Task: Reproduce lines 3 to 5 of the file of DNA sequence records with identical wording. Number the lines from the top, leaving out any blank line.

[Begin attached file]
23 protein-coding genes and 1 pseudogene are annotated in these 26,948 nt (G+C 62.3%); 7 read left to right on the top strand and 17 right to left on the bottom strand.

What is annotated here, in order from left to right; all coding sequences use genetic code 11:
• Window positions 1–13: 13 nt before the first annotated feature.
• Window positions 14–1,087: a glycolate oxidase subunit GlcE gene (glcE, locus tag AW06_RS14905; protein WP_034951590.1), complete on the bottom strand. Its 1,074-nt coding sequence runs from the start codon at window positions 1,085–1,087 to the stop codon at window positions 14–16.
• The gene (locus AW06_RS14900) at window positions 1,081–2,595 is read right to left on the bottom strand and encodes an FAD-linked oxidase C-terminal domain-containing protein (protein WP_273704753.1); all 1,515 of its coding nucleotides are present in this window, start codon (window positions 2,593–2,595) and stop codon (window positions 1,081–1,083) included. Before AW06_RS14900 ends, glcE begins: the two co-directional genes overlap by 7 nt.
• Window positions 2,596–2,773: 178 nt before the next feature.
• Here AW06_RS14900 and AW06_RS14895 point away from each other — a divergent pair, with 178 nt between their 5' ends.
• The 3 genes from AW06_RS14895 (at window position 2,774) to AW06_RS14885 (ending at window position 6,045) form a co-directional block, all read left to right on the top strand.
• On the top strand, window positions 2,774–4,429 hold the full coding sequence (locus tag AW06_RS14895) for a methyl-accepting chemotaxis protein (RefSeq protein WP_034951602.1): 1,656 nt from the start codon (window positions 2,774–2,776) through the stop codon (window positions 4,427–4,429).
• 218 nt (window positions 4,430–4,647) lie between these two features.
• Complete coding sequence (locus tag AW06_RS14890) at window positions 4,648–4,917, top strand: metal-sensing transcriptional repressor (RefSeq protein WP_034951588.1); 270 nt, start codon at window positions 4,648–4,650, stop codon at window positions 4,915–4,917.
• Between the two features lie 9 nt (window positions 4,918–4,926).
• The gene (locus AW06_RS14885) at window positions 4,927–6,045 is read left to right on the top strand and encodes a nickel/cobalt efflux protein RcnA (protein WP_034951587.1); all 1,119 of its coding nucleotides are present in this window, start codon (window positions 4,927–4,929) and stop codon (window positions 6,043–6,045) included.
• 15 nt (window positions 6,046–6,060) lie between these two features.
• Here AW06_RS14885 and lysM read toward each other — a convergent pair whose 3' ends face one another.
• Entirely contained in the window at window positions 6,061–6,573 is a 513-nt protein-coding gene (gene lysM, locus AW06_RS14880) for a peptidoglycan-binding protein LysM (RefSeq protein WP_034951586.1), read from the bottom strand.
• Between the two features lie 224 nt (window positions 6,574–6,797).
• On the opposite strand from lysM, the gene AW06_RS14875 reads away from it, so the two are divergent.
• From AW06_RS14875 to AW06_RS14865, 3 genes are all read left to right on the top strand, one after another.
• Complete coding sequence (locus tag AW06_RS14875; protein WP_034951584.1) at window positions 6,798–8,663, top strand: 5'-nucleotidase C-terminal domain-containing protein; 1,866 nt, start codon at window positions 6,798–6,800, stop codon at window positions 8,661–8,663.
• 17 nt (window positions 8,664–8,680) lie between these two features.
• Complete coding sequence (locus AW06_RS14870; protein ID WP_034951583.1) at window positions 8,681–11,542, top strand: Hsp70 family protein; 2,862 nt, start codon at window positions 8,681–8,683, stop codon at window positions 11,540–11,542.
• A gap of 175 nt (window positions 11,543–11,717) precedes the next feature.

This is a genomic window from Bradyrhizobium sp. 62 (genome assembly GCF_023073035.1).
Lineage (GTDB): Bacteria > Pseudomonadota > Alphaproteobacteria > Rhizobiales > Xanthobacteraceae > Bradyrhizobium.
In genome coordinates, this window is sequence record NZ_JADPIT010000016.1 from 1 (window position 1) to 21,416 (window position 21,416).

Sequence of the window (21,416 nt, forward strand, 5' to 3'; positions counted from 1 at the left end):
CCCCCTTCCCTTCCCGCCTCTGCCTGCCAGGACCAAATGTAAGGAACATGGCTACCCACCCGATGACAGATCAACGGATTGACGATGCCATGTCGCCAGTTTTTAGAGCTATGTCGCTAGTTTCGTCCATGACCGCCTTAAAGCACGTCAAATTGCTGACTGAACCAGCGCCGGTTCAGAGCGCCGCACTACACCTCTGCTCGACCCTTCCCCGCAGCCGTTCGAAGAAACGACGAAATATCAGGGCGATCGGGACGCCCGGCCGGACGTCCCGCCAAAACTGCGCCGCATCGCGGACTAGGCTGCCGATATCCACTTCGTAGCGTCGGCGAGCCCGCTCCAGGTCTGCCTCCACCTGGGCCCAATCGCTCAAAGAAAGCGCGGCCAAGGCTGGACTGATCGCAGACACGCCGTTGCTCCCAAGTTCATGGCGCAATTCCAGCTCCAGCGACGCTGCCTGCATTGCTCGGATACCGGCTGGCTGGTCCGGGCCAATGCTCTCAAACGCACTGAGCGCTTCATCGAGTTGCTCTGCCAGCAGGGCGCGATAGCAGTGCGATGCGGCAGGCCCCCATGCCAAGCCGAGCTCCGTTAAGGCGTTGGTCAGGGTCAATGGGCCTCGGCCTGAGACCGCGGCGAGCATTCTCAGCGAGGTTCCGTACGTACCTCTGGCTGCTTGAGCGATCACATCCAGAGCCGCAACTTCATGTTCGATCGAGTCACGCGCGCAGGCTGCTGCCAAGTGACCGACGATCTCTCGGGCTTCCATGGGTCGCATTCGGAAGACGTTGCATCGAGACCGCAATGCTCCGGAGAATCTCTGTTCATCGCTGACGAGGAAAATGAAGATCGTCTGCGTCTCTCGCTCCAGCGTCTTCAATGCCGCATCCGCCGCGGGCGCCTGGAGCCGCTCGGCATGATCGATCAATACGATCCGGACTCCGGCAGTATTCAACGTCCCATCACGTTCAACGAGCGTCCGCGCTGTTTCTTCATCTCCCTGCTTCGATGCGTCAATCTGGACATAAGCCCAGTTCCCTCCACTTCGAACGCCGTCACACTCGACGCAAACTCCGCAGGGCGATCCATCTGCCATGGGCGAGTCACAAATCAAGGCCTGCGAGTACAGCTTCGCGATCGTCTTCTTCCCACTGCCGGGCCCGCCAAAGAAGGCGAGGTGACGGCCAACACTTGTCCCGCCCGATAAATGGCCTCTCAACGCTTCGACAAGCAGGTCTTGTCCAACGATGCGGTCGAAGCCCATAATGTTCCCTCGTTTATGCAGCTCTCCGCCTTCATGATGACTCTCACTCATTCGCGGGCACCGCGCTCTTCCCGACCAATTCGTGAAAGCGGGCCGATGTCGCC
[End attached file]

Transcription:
• Window positions 1–13: 13 nt before the first annotated feature.
• Window positions 14–1,087: a glycolate oxidase subunit GlcE gene (glcE, locus tag AW06_RS14905; protein WP_034951590.1), complete on the bottom strand. Its 1,074-nt coding sequence runs from the start codon at window positions 1,085–1,087 to the stop codon at window positions 14–16.
• The gene (locus AW06_RS14900) at window positions 1,081–2,595 is read right to left on the bottom strand and encodes an FAD-linked oxidase C-terminal domain-containing protein (protein WP_273704753.1); all 1,515 of its coding nucleotides are present in this window, start codon (window positions 2,593–2,595) and stop codon (window positions 1,081–1,083) included. Before AW06_RS14900 ends, glcE begins: the two co-directional genes overlap by 7 nt.